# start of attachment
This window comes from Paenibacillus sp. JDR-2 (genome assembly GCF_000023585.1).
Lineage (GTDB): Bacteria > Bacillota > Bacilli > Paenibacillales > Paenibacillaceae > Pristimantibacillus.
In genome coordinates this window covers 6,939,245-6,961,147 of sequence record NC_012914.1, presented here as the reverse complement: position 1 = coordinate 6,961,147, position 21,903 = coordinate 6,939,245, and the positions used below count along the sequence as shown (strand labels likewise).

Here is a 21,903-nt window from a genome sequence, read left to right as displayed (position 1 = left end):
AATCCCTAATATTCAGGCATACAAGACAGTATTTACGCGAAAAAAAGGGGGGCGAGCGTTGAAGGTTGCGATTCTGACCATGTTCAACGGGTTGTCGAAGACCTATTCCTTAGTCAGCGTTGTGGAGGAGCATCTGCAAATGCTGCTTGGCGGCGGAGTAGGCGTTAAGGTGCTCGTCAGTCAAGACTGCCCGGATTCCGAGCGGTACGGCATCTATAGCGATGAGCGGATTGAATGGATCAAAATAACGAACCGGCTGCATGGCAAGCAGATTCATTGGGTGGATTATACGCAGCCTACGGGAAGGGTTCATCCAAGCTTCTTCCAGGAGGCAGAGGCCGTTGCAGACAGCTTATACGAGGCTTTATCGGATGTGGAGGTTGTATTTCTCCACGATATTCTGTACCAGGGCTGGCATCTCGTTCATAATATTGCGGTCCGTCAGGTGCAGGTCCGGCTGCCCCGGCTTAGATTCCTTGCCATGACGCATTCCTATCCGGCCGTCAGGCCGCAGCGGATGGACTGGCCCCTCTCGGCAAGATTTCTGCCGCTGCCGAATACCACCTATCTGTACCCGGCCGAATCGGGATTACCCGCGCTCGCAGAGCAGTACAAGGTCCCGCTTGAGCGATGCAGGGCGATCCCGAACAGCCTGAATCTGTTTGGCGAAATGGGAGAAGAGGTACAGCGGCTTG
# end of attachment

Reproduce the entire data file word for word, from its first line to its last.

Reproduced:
This window comes from Paenibacillus sp. JDR-2 (genome assembly GCF_000023585.1).
Lineage (GTDB): Bacteria > Bacillota > Bacilli > Paenibacillales > Paenibacillaceae > Pristimantibacillus.
In genome coordinates this window covers 6,939,245-6,961,147 of sequence record NC_012914.1, presented here as the reverse complement: position 1 = coordinate 6,961,147, position 21,903 = coordinate 6,939,245, and the positions used below count along the sequence as shown (strand labels likewise).

Here is a 21,903-nt window from a genome sequence, read left to right as displayed (position 1 = left end):
AATCCCTAATATTCAGGCATACAAGACAGTATTTACGCGAAAAAAAGGGGGGCGAGCGTTGAAGGTTGCGATTCTGACCATGTTCAACGGGTTGTCGAAGACCTATTCCTTAGTCAGCGTTGTGGAGGAGCATCTGCAAATGCTGCTTGGCGGCGGAGTAGGCGTTAAGGTGCTCGTCAGTCAAGACTGCCCGGATTCCGAGCGGTACGGCATCTATAGCGATGAGCGGATTGAATGGATCAAAATAACGAACCGGCTGCATGGCAAGCAGATTCATTGGGTGGATTATACGCAGCCTACGGGAAGGGTTCATCCAAGCTTCTTCCAGGAGGCAGAGGCCGTTGCAGACAGCTTATACGAGGCTTTATCGGATGTGGAGGTTGTATTTCTCCACGATATTCTGTACCAGGGCTGGCATCTCGTTCATAATATTGCGGTCCGTCAGGTGCAGGTCCGGCTGCCCCGGCTTAGATTCCTTGCCATGACGCATTCCTATCCGGCCGTCAGGCCGCAGCGGATGGACTGGCCCCTCTCGGCAAGATTTCTGCCGCTGCCGAATACCACCTATCTGTACCCGGCCGAATCGGGATTACCCGCGCTCGCAGAGCAGTACAAGGTCCCGCTTGAGCGATGCAGGGCGATCCCGAACAGCCTGAATCTGTTTGGCGAAATGGGAGAAGAGGTACAGCGGCTTG